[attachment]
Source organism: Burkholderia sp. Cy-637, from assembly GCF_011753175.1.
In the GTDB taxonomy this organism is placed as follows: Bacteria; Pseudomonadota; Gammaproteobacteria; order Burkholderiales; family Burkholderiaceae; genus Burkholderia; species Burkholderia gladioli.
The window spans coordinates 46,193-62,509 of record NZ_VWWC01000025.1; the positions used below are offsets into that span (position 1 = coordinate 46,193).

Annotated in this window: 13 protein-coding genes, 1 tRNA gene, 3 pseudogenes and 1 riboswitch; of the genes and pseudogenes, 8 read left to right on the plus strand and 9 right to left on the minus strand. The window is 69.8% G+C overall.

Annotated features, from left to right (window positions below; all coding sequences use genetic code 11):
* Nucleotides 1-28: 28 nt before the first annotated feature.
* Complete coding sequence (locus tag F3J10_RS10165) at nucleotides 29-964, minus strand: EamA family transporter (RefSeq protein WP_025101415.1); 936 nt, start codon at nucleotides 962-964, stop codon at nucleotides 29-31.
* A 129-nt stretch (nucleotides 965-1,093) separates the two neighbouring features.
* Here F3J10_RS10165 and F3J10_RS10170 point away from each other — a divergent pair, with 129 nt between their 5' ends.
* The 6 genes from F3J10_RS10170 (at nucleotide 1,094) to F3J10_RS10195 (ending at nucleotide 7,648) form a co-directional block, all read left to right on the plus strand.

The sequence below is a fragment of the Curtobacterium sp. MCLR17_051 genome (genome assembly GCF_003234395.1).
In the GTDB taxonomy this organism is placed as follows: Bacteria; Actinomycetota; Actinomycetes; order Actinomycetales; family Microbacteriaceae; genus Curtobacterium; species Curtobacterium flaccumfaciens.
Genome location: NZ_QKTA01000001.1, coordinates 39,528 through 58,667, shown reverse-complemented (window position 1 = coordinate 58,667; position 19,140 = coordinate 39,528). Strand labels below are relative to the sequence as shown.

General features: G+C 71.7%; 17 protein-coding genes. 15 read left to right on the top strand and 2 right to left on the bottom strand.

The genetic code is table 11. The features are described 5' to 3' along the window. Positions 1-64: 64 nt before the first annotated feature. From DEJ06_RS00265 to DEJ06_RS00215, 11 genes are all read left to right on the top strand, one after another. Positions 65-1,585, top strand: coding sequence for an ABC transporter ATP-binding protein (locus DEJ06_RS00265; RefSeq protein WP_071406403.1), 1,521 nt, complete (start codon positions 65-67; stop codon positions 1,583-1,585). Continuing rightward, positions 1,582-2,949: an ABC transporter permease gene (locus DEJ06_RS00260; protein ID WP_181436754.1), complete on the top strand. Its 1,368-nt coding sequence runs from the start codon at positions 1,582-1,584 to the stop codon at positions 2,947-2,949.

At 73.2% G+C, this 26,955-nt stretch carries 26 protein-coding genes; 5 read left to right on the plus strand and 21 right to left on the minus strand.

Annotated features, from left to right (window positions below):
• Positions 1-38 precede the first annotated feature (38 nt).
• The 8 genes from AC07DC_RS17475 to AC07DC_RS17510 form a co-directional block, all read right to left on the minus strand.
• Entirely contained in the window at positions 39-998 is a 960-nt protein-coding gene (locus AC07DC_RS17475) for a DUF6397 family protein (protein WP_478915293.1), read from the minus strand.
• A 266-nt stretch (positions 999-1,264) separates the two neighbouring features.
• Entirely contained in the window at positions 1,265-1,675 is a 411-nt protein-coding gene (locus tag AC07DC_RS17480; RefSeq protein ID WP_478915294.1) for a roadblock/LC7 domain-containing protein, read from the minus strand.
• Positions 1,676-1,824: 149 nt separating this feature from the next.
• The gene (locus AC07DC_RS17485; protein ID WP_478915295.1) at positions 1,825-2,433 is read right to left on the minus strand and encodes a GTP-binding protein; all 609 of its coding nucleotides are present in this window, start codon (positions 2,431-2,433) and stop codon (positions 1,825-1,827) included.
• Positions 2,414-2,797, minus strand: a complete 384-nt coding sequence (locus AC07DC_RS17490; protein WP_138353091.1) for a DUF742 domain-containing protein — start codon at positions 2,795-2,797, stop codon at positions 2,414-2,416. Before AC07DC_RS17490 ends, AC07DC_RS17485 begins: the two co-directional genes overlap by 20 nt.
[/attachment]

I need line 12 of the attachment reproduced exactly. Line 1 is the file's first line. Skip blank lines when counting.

In the GTDB taxonomy this organism is placed as follows: Bacteria; Actinomycetota; Actinomycetes; order Actinomycetales; family Microbacteriaceae; genus Curtobacterium; species Curtobacterium flaccumfaciens.